Kukkonen K, Savilahti E, Haahtela T, Juntunen-Backman K, Korpela R, Poussa T et al.. Probiotics and prebiotic galacto-oligosaccharides in the prevention of allergic diseases: a randomized, double-blind, placebo-controlled trial. J Allergy Clin Immunol 119, 192-198

Institute of Biomedicine, University of Helsinki, Helsinki, Uusimaa, Finland
Journal of Allergy and Clinical Immunology (Impact Factor: 11.48). 02/2007; 119(1):192-8. DOI: 10.1016/j.jaci.2006.09.009
Source: PubMed


The increase in allergic diseases is attributed to a relative lack of microbial stimulation of the infantile gut immune system. Probiotics, live health-promoting microbes, might offer such stimulation.
We studied the effect of a mixture of 4 probiotic bacterial strains along with prebiotic galacto-oligosaccharides in preventing allergic diseases.
We randomized 1223 pregnant women carrying high-risk children to use a probiotic preparation or a placebo for 2 to 4 weeks before delivery. Their infants received the same probiotics plus galacto-oligosaccharides (n = 461) or a placebo (n = 464) for 6 months. At 2 years, we evaluated the cumulative incidence of allergic diseases (food allergy, eczema, asthma, and allergic rhinitis) and IgE sensitization (positive skin prick test response or serum antigen-specific IgE level >0.7 kU/L). Fecal bacteria were analyzed during treatment and at age 2 years.
Probiotic treatment compared with placebo showed no effect on the cumulative incidence of allergic diseases but tended to reduce IgE-associated (atopic) diseases (odds ratio [OR], 0.71; 95% CI, 0.50-1.00; P = .052). Probiotic treatment reduced eczema (OR, 0.74; 95% CI, 0.55-0.98; P = .035) and atopic eczema (OR, 0.66; 95% CI, 0.46-0.95; P = .025). Lactobacilli and bifidobacteria more frequently (P < .001) colonized the guts of supplemented infants.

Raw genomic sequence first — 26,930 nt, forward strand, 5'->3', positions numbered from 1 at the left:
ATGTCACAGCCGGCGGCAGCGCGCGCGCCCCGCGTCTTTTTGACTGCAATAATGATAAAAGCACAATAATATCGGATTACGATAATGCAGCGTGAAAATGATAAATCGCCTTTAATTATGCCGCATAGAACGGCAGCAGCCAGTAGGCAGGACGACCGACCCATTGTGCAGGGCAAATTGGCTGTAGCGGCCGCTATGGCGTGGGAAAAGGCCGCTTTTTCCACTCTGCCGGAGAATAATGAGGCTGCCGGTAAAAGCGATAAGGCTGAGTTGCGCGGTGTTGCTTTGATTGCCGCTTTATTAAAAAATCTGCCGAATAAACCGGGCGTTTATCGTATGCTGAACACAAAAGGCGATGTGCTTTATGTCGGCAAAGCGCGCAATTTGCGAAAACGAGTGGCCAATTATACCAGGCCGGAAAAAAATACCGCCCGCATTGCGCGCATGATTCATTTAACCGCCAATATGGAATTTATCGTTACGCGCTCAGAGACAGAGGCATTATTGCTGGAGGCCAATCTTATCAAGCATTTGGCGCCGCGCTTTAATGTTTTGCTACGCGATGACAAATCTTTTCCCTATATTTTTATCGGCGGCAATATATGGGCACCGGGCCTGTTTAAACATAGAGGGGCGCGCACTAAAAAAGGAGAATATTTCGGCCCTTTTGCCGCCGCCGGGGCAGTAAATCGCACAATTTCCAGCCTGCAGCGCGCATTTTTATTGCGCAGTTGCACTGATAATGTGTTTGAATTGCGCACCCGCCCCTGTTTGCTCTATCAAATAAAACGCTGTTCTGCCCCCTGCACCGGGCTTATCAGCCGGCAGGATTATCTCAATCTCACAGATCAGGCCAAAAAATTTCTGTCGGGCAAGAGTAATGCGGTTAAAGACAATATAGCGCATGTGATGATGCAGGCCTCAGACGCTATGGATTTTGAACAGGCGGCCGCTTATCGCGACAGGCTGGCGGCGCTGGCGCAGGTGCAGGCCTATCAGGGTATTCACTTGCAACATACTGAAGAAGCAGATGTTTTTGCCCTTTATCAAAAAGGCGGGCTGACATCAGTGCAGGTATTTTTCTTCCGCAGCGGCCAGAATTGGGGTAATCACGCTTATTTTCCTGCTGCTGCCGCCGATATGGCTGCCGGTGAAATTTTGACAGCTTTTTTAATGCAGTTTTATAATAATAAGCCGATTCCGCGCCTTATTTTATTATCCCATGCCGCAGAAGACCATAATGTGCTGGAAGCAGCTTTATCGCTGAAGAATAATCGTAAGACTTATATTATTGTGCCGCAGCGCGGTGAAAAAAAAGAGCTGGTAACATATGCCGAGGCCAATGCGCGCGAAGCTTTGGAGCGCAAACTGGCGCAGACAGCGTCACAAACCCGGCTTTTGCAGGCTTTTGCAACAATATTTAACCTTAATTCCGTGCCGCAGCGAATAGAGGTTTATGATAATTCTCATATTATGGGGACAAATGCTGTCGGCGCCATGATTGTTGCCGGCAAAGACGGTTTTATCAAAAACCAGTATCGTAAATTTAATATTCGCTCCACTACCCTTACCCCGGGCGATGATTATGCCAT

Probiotic treatment showed no effect on the incidence of all allergic diseases by age 2 years but significantly prevented eczema and especially atopic eczema. The results suggest an inverse association between atopic diseases and colonization of the gut by probiotics.
The prevention of atopic eczema in high-risk infants is possible by modulating the infant's gut microbiota with probiotics and prebiotics.

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Available from: Anna Kaarina Kukkonen, Nov 21, 2014
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    • "Using probiotics for prevention of atopic diseases was initiated by Scandinavian trials published in high-impact journals demonstrating significant effects in the prevention of atopic dermatitis [40–42]. Here, Lactobacillus (L.) rhamnosus appears to be a primary candidate strain in the incidence of atopic dermatitis. "